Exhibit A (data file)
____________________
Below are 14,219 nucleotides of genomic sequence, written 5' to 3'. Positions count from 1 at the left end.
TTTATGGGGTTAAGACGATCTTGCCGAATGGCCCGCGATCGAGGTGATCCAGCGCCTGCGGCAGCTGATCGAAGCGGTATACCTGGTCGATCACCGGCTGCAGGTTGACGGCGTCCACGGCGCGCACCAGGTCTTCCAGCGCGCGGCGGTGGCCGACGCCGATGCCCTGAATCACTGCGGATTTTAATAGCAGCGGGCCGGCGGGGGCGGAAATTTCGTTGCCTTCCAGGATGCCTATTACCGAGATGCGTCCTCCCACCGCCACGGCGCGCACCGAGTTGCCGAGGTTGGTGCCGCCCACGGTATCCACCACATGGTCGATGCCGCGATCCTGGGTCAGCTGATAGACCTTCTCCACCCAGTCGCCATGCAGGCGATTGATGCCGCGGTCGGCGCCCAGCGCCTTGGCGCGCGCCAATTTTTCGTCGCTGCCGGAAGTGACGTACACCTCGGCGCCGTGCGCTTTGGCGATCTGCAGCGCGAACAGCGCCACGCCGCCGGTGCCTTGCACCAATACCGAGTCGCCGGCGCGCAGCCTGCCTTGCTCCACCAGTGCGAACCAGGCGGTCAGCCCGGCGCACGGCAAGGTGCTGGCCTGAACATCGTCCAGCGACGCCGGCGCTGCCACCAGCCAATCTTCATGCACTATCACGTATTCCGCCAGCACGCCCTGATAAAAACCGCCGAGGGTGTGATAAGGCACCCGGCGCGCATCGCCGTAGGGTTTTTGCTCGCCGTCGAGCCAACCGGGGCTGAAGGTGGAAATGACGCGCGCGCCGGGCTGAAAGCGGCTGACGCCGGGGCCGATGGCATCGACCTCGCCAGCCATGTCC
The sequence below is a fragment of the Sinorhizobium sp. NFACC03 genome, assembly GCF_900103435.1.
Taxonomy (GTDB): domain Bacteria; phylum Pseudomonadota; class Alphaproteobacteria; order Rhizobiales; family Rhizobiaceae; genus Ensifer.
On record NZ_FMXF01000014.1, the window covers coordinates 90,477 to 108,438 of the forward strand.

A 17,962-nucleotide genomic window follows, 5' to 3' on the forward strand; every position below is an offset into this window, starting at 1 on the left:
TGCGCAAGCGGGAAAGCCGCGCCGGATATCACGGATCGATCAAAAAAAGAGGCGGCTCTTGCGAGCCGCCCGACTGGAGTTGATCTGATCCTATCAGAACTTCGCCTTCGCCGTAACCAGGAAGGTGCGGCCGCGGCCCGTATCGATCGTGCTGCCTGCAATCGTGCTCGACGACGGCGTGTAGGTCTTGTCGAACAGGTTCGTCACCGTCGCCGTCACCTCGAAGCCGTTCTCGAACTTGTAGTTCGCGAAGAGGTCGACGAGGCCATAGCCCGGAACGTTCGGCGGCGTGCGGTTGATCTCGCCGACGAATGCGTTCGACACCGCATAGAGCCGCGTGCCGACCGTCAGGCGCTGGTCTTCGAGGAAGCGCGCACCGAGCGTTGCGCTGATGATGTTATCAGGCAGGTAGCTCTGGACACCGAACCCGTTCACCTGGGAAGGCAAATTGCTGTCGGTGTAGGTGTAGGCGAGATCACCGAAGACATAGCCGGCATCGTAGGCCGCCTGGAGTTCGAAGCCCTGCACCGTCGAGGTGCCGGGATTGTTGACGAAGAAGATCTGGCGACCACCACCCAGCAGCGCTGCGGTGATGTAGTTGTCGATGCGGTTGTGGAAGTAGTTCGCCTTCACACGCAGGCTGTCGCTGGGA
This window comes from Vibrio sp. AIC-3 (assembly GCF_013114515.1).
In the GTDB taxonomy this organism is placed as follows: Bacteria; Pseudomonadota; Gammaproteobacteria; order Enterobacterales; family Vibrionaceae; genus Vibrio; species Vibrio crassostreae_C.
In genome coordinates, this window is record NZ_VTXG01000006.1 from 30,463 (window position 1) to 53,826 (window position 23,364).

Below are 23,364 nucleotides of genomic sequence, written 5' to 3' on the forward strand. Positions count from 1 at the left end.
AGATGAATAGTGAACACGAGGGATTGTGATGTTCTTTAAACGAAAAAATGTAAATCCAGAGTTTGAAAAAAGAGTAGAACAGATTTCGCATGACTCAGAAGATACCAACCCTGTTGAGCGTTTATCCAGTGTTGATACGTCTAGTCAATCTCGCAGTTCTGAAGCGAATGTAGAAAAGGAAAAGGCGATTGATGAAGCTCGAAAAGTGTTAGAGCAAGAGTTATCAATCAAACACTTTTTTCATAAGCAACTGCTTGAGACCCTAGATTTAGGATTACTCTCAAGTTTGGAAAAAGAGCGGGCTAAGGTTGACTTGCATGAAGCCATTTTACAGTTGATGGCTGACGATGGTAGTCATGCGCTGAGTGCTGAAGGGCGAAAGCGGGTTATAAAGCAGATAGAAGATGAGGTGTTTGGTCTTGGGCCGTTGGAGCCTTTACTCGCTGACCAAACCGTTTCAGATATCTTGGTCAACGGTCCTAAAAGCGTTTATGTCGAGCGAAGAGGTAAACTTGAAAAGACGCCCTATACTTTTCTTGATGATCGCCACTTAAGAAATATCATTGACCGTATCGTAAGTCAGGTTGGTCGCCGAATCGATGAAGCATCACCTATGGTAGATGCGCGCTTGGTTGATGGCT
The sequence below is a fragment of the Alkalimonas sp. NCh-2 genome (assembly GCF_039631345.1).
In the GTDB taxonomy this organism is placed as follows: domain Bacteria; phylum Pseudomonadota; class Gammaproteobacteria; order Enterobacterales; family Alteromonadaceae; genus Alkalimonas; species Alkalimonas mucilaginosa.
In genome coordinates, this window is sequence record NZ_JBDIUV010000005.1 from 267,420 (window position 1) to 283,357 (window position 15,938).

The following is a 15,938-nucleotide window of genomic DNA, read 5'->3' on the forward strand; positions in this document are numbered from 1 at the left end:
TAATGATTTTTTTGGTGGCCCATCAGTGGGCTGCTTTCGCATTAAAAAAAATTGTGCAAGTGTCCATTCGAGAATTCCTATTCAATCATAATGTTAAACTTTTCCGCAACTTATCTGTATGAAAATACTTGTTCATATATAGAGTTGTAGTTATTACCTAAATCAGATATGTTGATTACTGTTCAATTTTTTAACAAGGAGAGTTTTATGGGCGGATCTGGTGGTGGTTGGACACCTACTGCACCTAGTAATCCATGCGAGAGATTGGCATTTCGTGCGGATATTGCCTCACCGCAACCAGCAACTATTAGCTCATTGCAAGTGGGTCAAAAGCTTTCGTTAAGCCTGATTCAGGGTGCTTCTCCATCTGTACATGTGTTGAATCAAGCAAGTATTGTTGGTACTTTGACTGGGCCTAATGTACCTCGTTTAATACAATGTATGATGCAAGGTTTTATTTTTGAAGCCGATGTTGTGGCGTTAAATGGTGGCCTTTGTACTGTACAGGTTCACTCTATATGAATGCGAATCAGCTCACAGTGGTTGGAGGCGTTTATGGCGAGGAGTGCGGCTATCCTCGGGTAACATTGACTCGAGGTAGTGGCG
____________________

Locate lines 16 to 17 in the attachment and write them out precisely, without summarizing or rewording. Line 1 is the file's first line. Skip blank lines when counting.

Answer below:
The following is a 15,938-nucleotide window of genomic DNA, read 5'->3' on the forward strand; positions in this document are numbered from 1 at the left end:
TAATGATTTTTTTGGTGGCCCATCAGTGGGCTGCTTTCGCATTAAAAAAAATTGTGCAAGTGTCCATTCGAGAATTCCTATTCAATCATAATGTTAAACTTTTCCGCAACTTATCTGTATGAAAATACTTGTTCATATATAGAGTTGTAGTTATTACCTAAATCAGATATGTTGATTACTGTTCAATTTTTTAACAAGGAGAGTTTTATGGGCGGATCTGGTGGTGGTTGGACACCTACTGCACCTAGTAATCCATGCGAGAGATTGGCATTTCGTGCGGATATTGCCTCACCGCAACCAGCAACTATTAGCTCATTGCAAGTGGGTCAAAAGCTTTCGTTAAGCCTGATTCAGGGTGCTTCTCCATCTGTACATGTGTTGAATCAAGCAAGTATTGTTGGTACTTTGACTGGGCCTAATGTACCTCGTTTAATACAATGTATGATGCAAGGTTTTATTTTTGAAGCCGATGTTGTGGCGTTAAATGGTGGCCTTTGTACTGTACAGGTTCACTCTATATGAATGCGAATCAGCTCACAGTGGTTGGAGGCGTTTATGGCGAGGAGTGCGGCTATCCTCGGGTAACATTGACTCGAGGTAGTGGCG